Using a Microsoft CA to generate certificates for Horizon Workspace

During installation of Horizon Workspace in the last post we used self-signed certificates for simplicity but when you will put Workspace in production you will definitely want to replace those certificates.

In this post we will use an internal Microsoft CA to request certificates for our Horizon Workspace implementation.

Note: The installation of a Microsoft CA is outside the scope of this article.

If you connect to your Horizon Workspace FQDN you will see the classic browser warning when you connect to an SSL website which certificate has been released by a Certificate Authority you don’t trust.

In fact if you take a close look at the certificate you will easily notice the following:


You can see how we don’t trust the CA as it is stated in red and as you can see from the certificate tree at the top.

We need to create a certificate request to pass to our Microsoft CA so that it can process it and spit out a certificate for us. There are several tools to create certificate requests but i like to use OpenSSL because it is available on almost every operating system so if you learn how to do it from that you will be able to do it in most situations.

The steps i am going to take will work on every platform, regardless the fact that i will do this on a Mac you will be able to take the same steps on a Windows box. You can find OpenSSL binaries for Windows here.

On a Mac, open a Terminal window, move to the “/bin” directory of your OpenSSL installation and run the following commands:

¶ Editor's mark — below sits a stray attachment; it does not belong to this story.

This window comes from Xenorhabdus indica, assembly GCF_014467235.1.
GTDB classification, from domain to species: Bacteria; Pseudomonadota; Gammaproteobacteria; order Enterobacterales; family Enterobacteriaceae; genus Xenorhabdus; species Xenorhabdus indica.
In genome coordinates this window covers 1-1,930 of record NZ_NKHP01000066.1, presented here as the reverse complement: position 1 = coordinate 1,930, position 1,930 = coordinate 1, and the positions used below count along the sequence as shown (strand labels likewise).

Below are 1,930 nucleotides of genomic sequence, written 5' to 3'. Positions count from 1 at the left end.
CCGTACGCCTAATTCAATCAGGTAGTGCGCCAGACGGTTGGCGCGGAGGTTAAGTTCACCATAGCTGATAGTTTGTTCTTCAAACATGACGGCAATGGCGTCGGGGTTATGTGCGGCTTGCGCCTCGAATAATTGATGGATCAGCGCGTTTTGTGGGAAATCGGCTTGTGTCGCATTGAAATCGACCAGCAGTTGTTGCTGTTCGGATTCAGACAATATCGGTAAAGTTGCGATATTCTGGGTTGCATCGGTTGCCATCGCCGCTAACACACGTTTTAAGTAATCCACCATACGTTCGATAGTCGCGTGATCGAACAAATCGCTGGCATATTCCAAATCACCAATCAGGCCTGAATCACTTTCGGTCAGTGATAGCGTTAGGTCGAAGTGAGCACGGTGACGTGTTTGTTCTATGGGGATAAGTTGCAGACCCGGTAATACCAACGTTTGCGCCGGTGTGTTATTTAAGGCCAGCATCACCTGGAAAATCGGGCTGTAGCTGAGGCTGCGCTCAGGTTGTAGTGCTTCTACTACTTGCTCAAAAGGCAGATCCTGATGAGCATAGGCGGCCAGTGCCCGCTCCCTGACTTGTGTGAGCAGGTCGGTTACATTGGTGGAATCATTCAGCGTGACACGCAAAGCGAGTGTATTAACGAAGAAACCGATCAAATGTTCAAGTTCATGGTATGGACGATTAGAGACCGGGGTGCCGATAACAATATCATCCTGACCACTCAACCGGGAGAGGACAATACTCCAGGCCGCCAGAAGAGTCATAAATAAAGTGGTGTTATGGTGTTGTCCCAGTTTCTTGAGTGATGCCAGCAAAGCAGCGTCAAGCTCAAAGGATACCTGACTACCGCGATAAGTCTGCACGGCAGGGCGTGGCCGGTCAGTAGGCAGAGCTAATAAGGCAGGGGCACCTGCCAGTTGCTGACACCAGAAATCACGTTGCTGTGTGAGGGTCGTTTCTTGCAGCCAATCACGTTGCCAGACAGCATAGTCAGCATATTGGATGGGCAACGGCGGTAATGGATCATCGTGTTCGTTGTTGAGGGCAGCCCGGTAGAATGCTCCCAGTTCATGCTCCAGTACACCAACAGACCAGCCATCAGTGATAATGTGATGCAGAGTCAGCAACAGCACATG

sudo openssl genrsa -out key.pem 2048
sudo openssl req -out horizon.csr -key key.pem -new

After running the second command we will be presented with a few questions to compile in order to create a certificate request:

Country Name (2 letter code) [AU]:IT
State or Province Name (full name) [Some-State]:Lazio
Locality Name (eg, city) []:Roma
Organization Name (eg, company) [Internet Widgits Pty Ltd]:MyVirtuaLife.Net
Organizational Unit Name (eg, section) []:IT Department
Common Name (e.g. server FQDN or YOUR name) []
Email Address []:
Please enter the following 'extra' attributes
to be sent with your certificate request
A challenge password []:
An optional company name []:

The first command will generate a private key (key.pem) that we will use for our request, the second command will actually create a request file signed it with the private key we just created.

The request file (horizon.csr) can be opened as a text file and it should look like this:


This will be correctly interpreted by the CA as a valid request but we won’t be able to read it. If you want to check if everything is ok you can do it like this:

openssl req -text -noout -in horizon.csr

You will see plenty of info and among that you will find those you inserted in the request:

Certificate Request:
        Version: 0 (0x0)
        Subject: C=IT, ST=Lazio, L=Roma, O=MyVirtuaLife.Net, OU=IT Department,

Note: The common name value is what your browser checks to be the same of the website you are trying to access, if different it will throw an error.

To pass the request to a Microsoft CA just access the web portal of your CA and click “Request a certificate” -> “advanced certificate request” and then paste your request as follows:


Select “Web Server” then click “Submit” and download the Base 64 encoded certificate:


You should get a file called “certnew.cer” that i normally rename in “horizon.pem”.